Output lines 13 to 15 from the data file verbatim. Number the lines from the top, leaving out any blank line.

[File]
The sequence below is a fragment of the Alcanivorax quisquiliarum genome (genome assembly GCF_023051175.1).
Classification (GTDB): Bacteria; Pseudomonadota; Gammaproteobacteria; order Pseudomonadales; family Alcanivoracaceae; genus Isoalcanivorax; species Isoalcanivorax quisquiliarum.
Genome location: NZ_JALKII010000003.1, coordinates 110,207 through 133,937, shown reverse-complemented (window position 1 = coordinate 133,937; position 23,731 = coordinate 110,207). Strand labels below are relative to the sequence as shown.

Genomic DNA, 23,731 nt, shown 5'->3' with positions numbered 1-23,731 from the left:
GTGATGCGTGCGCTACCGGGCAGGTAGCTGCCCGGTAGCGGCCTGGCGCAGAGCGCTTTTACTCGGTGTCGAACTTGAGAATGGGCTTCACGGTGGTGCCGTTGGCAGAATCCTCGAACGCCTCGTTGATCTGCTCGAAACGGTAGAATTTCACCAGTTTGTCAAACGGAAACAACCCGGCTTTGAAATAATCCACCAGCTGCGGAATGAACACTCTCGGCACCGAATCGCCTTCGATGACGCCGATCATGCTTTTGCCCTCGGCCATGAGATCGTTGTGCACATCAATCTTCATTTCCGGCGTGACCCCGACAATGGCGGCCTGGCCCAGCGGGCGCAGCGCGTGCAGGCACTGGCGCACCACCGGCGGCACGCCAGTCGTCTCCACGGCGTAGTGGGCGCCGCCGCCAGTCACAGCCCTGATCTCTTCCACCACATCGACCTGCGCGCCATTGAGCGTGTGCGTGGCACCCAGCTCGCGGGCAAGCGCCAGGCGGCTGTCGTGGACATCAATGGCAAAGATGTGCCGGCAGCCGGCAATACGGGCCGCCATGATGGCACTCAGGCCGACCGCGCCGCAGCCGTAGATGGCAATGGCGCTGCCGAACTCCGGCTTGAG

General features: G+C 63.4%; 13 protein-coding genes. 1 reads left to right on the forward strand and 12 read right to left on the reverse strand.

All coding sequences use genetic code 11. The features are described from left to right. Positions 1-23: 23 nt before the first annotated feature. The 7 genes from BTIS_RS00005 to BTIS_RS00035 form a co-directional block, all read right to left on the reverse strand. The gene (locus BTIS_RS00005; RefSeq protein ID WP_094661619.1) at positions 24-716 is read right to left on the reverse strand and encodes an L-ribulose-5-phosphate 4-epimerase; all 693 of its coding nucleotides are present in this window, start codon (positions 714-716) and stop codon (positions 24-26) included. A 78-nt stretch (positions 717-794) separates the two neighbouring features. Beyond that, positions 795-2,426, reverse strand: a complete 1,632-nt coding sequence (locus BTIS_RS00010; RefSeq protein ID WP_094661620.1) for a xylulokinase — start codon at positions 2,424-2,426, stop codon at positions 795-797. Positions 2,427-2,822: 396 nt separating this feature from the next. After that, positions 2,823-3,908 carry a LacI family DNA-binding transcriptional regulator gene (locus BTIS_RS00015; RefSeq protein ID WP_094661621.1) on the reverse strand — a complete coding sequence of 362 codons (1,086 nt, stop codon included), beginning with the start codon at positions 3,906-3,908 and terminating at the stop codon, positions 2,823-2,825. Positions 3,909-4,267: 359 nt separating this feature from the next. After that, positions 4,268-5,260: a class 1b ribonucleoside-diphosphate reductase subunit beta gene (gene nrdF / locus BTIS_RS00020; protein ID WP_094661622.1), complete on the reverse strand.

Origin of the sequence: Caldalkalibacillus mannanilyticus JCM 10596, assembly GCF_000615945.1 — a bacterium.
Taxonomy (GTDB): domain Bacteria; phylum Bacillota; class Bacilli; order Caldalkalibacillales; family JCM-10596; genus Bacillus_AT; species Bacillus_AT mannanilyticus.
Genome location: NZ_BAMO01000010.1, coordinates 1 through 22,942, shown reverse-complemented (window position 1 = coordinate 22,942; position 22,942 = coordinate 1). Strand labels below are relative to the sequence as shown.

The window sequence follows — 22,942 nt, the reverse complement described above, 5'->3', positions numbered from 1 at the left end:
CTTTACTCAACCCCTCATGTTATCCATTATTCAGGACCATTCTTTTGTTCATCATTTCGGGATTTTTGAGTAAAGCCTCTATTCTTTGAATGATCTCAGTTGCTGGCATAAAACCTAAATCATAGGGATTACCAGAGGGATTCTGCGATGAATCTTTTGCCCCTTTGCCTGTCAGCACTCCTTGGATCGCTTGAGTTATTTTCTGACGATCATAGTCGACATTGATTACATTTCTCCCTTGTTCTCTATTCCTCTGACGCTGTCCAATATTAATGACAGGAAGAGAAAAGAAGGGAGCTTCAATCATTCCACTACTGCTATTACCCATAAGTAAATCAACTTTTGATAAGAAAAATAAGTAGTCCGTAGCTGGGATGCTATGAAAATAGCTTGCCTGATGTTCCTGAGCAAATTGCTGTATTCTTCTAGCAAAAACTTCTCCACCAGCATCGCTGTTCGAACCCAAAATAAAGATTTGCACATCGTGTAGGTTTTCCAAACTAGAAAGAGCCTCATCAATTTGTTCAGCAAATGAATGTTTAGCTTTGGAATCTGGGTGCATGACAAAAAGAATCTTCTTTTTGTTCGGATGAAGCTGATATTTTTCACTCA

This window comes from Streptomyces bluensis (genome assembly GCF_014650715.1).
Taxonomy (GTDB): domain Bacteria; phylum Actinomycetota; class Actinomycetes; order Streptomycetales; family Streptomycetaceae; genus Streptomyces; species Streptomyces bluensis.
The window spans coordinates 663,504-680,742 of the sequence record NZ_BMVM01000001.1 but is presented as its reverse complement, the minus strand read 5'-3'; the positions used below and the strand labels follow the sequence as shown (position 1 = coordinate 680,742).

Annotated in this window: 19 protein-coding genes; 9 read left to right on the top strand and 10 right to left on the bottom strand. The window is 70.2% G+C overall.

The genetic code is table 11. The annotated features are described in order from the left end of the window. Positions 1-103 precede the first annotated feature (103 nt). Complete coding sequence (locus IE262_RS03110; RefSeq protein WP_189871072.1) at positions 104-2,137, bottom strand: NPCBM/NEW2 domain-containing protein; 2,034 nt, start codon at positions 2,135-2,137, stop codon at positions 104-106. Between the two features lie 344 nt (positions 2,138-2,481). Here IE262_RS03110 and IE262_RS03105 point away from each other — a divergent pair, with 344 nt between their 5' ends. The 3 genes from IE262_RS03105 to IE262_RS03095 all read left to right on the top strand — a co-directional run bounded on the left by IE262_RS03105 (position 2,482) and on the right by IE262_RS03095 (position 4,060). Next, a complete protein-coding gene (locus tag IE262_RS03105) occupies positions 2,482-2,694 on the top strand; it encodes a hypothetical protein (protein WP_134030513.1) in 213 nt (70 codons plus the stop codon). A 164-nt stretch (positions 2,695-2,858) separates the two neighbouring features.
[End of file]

This window comes from Streptomyces bluensis (genome assembly GCF_014650715.1).
Taxonomy (GTDB): domain Bacteria; phylum Actinomycetota; class Actinomycetes; order Streptomycetales; family Streptomycetaceae; genus Streptomyces; species Streptomyces bluensis.
The window spans coordinates 663,504-680,742 of the sequence record NZ_BMVM01000001.1 but is presented as its reverse complement, the minus strand read 5'-3'; the positions used below and the strand labels follow the sequence as shown (position 1 = coordinate 680,742).